Saudi Arabia, an Asian powerhouse, qualified for four World Cups consecutively from 1994 to 2006. However, it was a bit of a surprise when they failed to make it to football's grandest stage in 2010 and 2014.
But the West Asian side came back strong, qualifying for the 2018 World Cup in Russia and have now made it to Qatar 2022 as well.
Much of the credit for Saudi's resurgence as a force to be reckoned with in Asia is down to a comprehensive vision executed by the Saudi Arabian Football Federation (SAFF), led by President Yasser Al Misehal and General Secretary Ibrahim Alkassim. The country went back to its grassroots and nurtured players, coaches and scouts. This focus on all aspects of the footballing ecosystem has now paid dividends.
Saudi's focus on youth has seen them perform well in age group tournaments in the recent few years. Earlier this year, Saudi Arabia won the U23 Asian Cup in Uzbekistan. Ibrahim Alkassim explained how they moulded a strong group of youngsters who will lead the national team in the coming years.
"Let me take you some years back. We go back to 2016. The Saudi U19 national team were runners-up in the U19 Asian Cup. In 2018, we won the U19 Asian Cup and our senior national team qualified for the World Cup. In 2020, our U23 team was the runners-up of the U23 Asian Cup. The core who played in that U23 team was basically from the 2016 U19 national team. So this shows you the vision and plan we have," he told GOAL.(C)AFC
"Today the national team that will play the World Cup in 2022 will comprise of all these players, starting from those who represented Saudi Arabia in the U20 World Cup in 2011. Also the next generation of players who were runners-up in U19 Asian Cup in 2016 and the winners of 2018 U19 Asian Cup. Today we have a mixture of all these players."
Alkassim mentioned how they had given chances for the players from the U23 side during the FIFA Arab Cup held in December 2021 in Qatar as a precursor to the World Cup. While Saudi did not progress past the group stage, the experience gained was valuable for these players who went on to win the U23 Asian Cup in June 2022.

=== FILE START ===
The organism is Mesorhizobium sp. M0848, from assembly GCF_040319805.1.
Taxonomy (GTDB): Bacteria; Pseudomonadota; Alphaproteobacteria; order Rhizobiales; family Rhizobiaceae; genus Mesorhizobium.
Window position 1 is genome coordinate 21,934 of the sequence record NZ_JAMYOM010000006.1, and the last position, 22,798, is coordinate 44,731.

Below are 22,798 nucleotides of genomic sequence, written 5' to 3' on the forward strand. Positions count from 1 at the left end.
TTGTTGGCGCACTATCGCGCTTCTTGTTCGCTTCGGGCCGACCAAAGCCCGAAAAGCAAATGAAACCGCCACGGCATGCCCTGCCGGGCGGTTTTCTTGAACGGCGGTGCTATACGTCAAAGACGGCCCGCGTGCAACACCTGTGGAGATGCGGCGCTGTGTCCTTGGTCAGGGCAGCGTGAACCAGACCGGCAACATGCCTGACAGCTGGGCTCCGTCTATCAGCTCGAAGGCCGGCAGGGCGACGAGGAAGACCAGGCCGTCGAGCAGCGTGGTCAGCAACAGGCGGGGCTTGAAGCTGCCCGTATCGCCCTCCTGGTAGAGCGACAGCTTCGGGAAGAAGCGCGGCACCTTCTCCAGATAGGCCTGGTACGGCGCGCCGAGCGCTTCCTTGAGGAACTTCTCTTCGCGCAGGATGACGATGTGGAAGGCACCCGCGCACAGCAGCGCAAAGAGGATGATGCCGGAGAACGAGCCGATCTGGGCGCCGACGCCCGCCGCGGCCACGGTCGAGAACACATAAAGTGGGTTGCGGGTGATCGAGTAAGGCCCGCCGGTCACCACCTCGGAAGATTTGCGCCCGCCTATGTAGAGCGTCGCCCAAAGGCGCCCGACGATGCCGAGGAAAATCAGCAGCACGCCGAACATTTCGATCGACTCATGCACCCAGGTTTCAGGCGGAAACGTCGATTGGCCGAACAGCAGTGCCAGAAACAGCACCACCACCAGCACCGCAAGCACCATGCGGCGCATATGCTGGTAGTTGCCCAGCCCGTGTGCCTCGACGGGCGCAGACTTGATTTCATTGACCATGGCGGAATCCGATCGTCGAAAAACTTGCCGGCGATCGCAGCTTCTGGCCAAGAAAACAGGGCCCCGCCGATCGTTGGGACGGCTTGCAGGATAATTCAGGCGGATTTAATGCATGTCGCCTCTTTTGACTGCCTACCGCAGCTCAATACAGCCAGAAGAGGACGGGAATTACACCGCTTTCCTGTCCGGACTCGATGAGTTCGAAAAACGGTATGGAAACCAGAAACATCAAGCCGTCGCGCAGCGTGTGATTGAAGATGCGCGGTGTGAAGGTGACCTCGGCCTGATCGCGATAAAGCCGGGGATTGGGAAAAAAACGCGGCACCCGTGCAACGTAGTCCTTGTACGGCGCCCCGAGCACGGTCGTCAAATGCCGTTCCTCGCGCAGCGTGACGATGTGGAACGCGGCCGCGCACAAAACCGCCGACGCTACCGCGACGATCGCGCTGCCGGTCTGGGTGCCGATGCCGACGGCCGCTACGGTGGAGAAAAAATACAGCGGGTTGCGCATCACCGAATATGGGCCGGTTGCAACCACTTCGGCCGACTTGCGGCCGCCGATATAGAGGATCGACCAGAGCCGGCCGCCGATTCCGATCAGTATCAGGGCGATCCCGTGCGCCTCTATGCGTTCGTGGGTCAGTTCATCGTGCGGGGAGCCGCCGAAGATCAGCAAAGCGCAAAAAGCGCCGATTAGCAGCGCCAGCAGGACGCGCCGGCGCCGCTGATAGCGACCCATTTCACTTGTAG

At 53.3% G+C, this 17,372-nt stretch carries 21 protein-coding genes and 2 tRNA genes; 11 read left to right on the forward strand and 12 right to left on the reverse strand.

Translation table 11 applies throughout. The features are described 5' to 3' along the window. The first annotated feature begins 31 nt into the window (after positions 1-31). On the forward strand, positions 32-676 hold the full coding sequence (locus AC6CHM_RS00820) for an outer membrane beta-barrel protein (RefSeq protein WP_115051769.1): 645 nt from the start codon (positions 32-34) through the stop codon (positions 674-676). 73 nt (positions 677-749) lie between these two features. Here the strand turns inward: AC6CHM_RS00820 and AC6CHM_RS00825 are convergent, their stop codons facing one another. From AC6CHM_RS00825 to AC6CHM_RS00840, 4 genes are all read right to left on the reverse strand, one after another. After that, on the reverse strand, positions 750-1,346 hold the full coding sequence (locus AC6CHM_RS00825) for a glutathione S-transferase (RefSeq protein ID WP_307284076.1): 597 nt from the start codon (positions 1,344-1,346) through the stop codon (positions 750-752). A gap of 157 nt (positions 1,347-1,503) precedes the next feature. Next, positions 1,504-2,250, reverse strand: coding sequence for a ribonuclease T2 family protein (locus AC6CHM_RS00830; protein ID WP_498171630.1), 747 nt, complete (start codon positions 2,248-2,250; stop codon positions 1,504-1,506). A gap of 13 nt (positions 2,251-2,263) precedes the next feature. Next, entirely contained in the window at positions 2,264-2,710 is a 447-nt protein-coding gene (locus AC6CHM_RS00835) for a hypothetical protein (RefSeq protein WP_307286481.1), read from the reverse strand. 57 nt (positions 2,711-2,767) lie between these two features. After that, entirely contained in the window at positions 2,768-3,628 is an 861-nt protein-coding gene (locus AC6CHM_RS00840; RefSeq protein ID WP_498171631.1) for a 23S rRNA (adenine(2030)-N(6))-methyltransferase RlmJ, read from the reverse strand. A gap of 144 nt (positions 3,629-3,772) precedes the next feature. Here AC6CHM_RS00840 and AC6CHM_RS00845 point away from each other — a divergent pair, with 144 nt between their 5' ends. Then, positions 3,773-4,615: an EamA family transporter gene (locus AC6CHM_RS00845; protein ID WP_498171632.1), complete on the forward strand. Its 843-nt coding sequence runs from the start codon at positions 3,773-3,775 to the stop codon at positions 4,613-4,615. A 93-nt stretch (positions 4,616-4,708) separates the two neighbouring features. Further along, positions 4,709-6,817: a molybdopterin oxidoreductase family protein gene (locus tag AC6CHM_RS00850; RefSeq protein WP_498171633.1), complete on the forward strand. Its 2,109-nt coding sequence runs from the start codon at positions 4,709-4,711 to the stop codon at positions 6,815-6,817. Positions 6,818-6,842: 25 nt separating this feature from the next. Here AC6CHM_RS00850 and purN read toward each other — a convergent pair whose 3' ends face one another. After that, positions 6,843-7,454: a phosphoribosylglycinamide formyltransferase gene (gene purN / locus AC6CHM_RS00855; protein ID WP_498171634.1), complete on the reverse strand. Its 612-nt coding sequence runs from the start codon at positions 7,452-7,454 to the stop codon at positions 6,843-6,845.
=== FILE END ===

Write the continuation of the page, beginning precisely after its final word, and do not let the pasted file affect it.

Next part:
"If we go to the U23 side which just won the U23 Asian Cup, majority of these players played in the FIFA Arab Cup that was held last December. Many teams came to the competition targeting to win the competition but since the competition in the middle of the World Cup qualifiers, we had two choices. If we went with the senior national team, that might risk the qualifiers. So we went with young players. Our results in the FIFA Arab Cup were not upto the expectations but we were not after results, we were after nurturing these players. These players came back and then won the U23 Asian Cup without conceding a goal throughout the competition."
Alkassim also shed light on how Saudi Arabia have set up a scouting network to identify talent and educated coaches so that these talents are nurtured and they realise their potential. He mentioned how the Saudi FA is helping identify talent who were missed by the clubs in the country. Do note that there are more than 60 clubs across the top three divisions of the league system in the country.
"Today we have 24 regional centres across the kingdom where we scout and spot players who are aged from 10 to 14. These regional centres are there to scout for players who did not have a chance to be spotted by the clubs. Now the clubs have started to come to our regional training centres and try to scout for their teams. These regional centres will slowly produce players like those who played for the national team that won the AFC U15 Championship in 2020."
He also went on to state the when the current administration took over Saudi FA, the plan was to create a team that would be within the top 20 in FIFA Rankings by 2034.
"In 2019 the current administration took over and in the same year we started working on our long term strategy which is basically by the year 2034, the national team should among the top 20 teams in FIFA rankings. We used to work on a reactive approach that happens in so many federations. You need to plan from today for 10 or 15 years. You need to start getting the kids for 2030 World Cup. So we started working in 2019 and we did not publish our strategy until 2021. Why, because in 2021, with results in hand, we wanted to show them that this is what we did in the past two years and that’s why you should believe in us even more."Getty/GOAL
Alkassim also touched on how apart from players and scouting networks, they are also focused on improving the coaching levels in the country.
"In 2018 in Saudi Arabia, there were only 735 coaches. Today we have 3000. By 2025, we plan to have 8000 qualified coaches. If you want to prepare a new generation for the future competition, you need to scout for the players. But to scout for the players, you need to hire scouts. And when you hire scouts, you need to train them. Now you have the scouts and the players but who will train them? So that’s why we are working on coaches. Now we have the players, scouts and coaches but where will they train? We need the infrastructure, the green surfaces. So now we have all these but who will officiate the matches? So we also have a plan for the referees. So that’s why we jumped on the number of referees from 1000 to 1700. I know the number is still low compared to the other federations but the jump shows you the potential."